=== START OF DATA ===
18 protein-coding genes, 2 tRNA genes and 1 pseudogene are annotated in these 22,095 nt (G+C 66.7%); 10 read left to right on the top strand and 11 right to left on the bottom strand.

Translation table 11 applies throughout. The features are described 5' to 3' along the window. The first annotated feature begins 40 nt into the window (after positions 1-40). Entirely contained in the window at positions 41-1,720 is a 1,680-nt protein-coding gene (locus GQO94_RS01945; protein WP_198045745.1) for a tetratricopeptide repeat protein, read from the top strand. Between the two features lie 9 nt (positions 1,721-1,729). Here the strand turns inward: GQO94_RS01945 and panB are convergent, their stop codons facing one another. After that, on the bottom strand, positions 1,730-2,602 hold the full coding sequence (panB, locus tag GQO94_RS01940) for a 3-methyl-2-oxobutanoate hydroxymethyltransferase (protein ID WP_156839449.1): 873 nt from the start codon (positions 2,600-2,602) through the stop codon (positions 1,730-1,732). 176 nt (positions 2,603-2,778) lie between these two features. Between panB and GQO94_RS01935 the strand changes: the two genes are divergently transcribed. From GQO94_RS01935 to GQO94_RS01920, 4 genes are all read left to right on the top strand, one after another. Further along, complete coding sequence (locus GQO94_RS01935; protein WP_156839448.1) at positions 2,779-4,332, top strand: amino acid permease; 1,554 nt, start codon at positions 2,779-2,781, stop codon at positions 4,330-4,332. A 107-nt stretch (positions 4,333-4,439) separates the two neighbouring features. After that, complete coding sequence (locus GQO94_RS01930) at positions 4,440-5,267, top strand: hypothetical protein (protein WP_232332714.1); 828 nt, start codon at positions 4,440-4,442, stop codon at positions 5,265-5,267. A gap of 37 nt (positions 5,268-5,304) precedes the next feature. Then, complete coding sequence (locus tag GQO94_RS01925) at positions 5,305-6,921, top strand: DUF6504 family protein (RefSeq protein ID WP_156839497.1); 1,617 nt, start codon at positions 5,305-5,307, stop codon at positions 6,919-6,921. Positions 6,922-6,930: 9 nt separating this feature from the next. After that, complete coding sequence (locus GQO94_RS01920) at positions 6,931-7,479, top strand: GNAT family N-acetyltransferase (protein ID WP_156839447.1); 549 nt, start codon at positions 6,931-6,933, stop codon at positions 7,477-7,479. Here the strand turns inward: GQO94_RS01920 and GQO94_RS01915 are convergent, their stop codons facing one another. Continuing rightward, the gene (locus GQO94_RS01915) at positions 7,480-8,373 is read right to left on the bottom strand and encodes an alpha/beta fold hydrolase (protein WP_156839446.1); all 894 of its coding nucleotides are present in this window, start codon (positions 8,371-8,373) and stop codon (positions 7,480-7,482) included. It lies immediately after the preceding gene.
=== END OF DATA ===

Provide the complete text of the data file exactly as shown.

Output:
18 protein-coding genes, 2 tRNA genes and 1 pseudogene are annotated in these 22,095 nt (G+C 66.7%); 10 read left to right on the top strand and 11 right to left on the bottom strand.

Translation table 11 applies throughout. The features are described 5' to 3' along the window. The first annotated feature begins 40 nt into the window (after positions 1-40). Entirely contained in the window at positions 41-1,720 is a 1,680-nt protein-coding gene (locus GQO94_RS01945; protein WP_198045745.1) for a tetratricopeptide repeat protein, read from the top strand. Between the two features lie 9 nt (positions 1,721-1,729). Here the strand turns inward: GQO94_RS01945 and panB are convergent, their stop codons facing one another. After that, on the bottom strand, positions 1,730-2,602 hold the full coding sequence (panB, locus tag GQO94_RS01940) for a 3-methyl-2-oxobutanoate hydroxymethyltransferase (protein ID WP_156839449.1): 873 nt from the start codon (positions 2,600-2,602) through the stop codon (positions 1,730-1,732). 176 nt (positions 2,603-2,778) lie between these two features. Between panB and GQO94_RS01935 the strand changes: the two genes are divergently transcribed. From GQO94_RS01935 to GQO94_RS01920, 4 genes are all read left to right on the top strand, one after another. Further along, complete coding sequence (locus GQO94_RS01935; protein WP_156839448.1) at positions 2,779-4,332, top strand: amino acid permease; 1,554 nt, start codon at positions 2,779-2,781, stop codon at positions 4,330-4,332. A 107-nt stretch (positions 4,333-4,439) separates the two neighbouring features. After that, complete coding sequence (locus GQO94_RS01930) at positions 4,440-5,267, top strand: hypothetical protein (protein WP_232332714.1); 828 nt, start codon at positions 4,440-4,442, stop codon at positions 5,265-5,267. A gap of 37 nt (positions 5,268-5,304) precedes the next feature. Then, complete coding sequence (locus tag GQO94_RS01925) at positions 5,305-6,921, top strand: DUF6504 family protein (RefSeq protein ID WP_156839497.1); 1,617 nt, start codon at positions 5,305-5,307, stop codon at positions 6,919-6,921. Positions 6,922-6,930: 9 nt separating this feature from the next. After that, complete coding sequence (locus GQO94_RS01920) at positions 6,931-7,479, top strand: GNAT family N-acetyltransferase (protein ID WP_156839447.1); 549 nt, start codon at positions 6,931-6,933, stop codon at positions 7,477-7,479. Here the strand turns inward: GQO94_RS01920 and GQO94_RS01915 are convergent, their stop codons facing one another. Continuing rightward, the gene (locus GQO94_RS01915) at positions 7,480-8,373 is read right to left on the bottom strand and encodes an alpha/beta fold hydrolase (protein WP_156839446.1); all 894 of its coding nucleotides are present in this window, start codon (positions 8,371-8,373) and stop codon (positions 7,480-7,482) included. It lies immediately after the preceding gene.